I have previously mentioned Huang Shur and Dragon Star markets, my go-to Asian markets, along with Hmong Town. There’s another Asian market that has opened up in the old Byerly’s on Suburban Ave; it’s the new kid on the block, but it’s already as fun place to shop.

    On University Ave near the UofM, there’s a small market that I love for ingredients for Mediterranean foods, the Caspian Sea Bistro and Marketplace. If I can’t find what I need there, I go to Bill’s Imported Foods, and if I’m in that neck of the woods, might as well visit Ingebretsen’s.

    Two St. Paul markets with excellent selections of ingredients for Italian food are Cossetta’s, and Buon Giorno.

    I have visited a few of the stores that cater to Somalis and other Africans, but because I’m not that familiar with their cuisines, it’s limited what I have bought there. I’m grateful for the internet where recipes are just a few clicks away.

    Sorry to be hogging this topic, but I’m so excited to be living in a time and place where I can explore practically any cuisine my heart desires. Tonight is my sous vide course, can’t wait to see what that’s all about.

    Liked by 2 people

  9. I like many of the markets mentioned above. Sun Foods on University Avenue is another Asian market that has some off-the-beaten-path stuff. I have probably told this story before: I was standing in line at Sun Foods when the young woman in front of me asked the cashier, “What kind of eggs are these?”, holding out a carton of rather ordinary looking eggs. “Chicken,” the cashier replied. She set the carton down and said “Oh, I guess I don’t want them, then. I thought they were just regular eggs.”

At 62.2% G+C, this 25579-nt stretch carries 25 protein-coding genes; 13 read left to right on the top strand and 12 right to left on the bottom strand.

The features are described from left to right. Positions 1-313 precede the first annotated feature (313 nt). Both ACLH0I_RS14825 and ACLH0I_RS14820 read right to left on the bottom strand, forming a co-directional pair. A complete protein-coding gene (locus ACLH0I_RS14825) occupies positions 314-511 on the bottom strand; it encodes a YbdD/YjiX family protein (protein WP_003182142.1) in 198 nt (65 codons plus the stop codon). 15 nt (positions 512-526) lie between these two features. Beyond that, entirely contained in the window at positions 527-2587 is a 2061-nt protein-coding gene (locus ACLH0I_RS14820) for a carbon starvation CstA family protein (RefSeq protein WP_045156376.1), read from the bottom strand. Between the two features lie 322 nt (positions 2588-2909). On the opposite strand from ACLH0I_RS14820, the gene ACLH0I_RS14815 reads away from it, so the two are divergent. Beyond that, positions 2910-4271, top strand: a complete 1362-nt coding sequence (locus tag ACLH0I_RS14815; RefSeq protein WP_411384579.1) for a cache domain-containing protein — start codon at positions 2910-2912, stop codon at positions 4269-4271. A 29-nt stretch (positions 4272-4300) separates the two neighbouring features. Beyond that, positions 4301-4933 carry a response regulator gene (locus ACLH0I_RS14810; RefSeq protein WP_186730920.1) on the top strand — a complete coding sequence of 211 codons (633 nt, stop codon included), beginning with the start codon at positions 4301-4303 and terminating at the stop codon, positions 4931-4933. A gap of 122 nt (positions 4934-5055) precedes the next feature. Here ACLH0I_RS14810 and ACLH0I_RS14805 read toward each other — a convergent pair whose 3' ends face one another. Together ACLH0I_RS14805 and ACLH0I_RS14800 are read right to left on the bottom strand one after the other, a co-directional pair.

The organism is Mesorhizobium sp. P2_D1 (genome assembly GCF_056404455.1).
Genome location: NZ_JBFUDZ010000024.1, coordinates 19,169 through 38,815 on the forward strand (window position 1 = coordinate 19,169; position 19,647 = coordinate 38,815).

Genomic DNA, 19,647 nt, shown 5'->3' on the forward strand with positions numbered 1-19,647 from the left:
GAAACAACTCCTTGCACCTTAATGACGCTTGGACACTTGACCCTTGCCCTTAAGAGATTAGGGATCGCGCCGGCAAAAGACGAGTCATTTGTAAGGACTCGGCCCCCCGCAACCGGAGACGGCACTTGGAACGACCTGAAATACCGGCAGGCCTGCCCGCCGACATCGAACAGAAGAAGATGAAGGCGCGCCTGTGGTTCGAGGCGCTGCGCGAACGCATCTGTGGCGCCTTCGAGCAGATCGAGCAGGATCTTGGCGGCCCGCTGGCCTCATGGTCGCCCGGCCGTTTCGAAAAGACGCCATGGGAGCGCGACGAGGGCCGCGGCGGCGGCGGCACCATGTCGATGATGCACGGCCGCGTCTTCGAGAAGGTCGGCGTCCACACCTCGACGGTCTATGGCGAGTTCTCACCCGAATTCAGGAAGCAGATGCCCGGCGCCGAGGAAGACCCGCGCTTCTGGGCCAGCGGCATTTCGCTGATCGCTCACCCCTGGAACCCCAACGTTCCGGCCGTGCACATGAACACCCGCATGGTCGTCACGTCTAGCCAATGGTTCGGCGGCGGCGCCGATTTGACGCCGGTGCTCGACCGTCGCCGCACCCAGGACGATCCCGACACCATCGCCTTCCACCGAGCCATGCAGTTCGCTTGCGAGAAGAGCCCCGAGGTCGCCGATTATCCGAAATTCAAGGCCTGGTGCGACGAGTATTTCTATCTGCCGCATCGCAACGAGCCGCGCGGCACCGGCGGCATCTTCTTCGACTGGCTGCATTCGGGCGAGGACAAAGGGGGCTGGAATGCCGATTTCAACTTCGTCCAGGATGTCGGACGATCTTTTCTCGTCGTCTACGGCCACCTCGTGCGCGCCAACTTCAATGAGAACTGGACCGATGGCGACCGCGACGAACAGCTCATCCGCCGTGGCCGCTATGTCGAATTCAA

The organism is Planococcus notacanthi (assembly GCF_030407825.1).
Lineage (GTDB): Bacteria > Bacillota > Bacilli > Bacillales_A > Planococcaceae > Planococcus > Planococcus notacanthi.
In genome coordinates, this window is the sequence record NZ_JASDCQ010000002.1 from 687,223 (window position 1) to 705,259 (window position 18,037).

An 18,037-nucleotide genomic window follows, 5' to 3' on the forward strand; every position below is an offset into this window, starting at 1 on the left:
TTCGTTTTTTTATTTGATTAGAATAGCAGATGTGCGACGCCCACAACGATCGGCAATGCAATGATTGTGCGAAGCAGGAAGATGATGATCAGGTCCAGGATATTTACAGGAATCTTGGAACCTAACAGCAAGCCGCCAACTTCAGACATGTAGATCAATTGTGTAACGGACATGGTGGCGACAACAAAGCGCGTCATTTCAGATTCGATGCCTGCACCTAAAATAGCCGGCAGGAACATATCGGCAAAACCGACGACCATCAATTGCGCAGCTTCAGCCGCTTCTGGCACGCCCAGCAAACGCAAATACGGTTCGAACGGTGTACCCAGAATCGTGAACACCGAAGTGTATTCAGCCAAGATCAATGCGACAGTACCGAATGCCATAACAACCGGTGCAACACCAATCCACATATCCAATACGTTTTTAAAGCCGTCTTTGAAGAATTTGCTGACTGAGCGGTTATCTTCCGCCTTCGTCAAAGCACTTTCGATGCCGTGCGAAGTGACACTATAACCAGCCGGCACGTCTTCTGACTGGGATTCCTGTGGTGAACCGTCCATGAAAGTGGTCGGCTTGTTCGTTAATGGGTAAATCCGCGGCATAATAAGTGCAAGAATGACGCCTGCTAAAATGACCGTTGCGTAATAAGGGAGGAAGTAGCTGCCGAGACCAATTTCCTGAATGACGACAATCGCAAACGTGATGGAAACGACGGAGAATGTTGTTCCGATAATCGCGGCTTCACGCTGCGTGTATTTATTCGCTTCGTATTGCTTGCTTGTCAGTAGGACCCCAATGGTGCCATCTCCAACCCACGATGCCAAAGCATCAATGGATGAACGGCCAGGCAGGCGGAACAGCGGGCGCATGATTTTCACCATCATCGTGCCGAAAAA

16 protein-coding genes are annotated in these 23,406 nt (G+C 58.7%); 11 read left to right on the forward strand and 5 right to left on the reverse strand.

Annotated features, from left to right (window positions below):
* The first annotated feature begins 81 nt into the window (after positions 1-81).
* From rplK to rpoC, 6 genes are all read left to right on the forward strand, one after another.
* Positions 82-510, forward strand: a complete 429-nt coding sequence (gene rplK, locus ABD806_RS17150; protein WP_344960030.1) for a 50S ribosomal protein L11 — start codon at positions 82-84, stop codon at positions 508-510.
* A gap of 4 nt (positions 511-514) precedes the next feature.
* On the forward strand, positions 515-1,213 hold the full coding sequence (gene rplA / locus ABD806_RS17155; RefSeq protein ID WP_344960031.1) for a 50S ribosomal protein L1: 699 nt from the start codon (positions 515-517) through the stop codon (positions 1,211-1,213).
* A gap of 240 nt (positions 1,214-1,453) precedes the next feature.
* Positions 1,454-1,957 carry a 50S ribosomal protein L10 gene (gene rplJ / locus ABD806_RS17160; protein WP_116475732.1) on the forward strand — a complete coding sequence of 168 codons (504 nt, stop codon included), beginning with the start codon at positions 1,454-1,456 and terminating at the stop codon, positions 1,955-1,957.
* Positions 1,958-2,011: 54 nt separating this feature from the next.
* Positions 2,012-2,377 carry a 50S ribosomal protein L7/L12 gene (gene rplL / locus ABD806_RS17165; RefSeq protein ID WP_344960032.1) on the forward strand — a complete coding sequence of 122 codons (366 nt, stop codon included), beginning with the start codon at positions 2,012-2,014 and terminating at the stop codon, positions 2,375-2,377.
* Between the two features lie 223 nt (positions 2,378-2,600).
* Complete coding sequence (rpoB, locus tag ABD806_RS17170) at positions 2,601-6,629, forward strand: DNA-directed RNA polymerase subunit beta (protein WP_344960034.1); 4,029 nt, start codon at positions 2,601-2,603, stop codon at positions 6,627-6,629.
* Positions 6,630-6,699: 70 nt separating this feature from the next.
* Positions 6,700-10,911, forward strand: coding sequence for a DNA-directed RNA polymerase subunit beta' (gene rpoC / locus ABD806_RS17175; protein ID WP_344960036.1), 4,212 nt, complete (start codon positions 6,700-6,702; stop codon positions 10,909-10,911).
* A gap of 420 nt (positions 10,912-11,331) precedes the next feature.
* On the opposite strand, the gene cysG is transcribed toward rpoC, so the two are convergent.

Liked by 1 person

  10. i forgot about my recipe from 2 weeks ago
    spicy tofu crumbles was my daughters choice
    it had not one but 3 ingredients had never heard of and 3 more i didn’t have in my pantry

    today i pulled some pear garganzolla ravioli out of the freezer and puzzled over a sauce

    butter balsamic vinegar honey salt pepper and pine nuts was/is the best combination i ever ran into

    there is some sauce left over do i’ll see how it is with a days water under the bridge

    i will look up the spicy tofu crumbles and do them again too. i used it for a week raman soup it was delicious

    spicy tofu crumbles


    1 pound extra-firm tofu, sliced ¾ inch thick
    2 tablespoons vegetable oil
    1 Fresno chile, thinly sliced
    3 tablespoons soy sauce
    2 tablespoons mirin
    2 tablespoons Sriracha or gochujang (Korean hot pepper paste)
    2 tablespoons unseasoned rice vinegar
    2 teaspoons toasted sesame oil
    1 teaspoon finely grated fresh ginger

    Arrange tofu slices in a single layer on a paper towel–lined plate and cover with a few more paper towels. Press down firmly on tofu with your hands to expel excess liquid.
    Heat vegetable oil in a large skillet, preferably cast iron. Cook tofu, turning once, until browned, 7–10 minutes total. Transfer to a plate and let cool.
    Meanwhile, whisk chile, soy sauce, mirin, Sriracha, vinegar, sesame oil, and ginger in a medium bowl to combine.
    Crumble tofu into small pieces and add to bowl; toss to combine.
    Do Ahead: Crumbles can be made 5 days ahead. Cover and chill.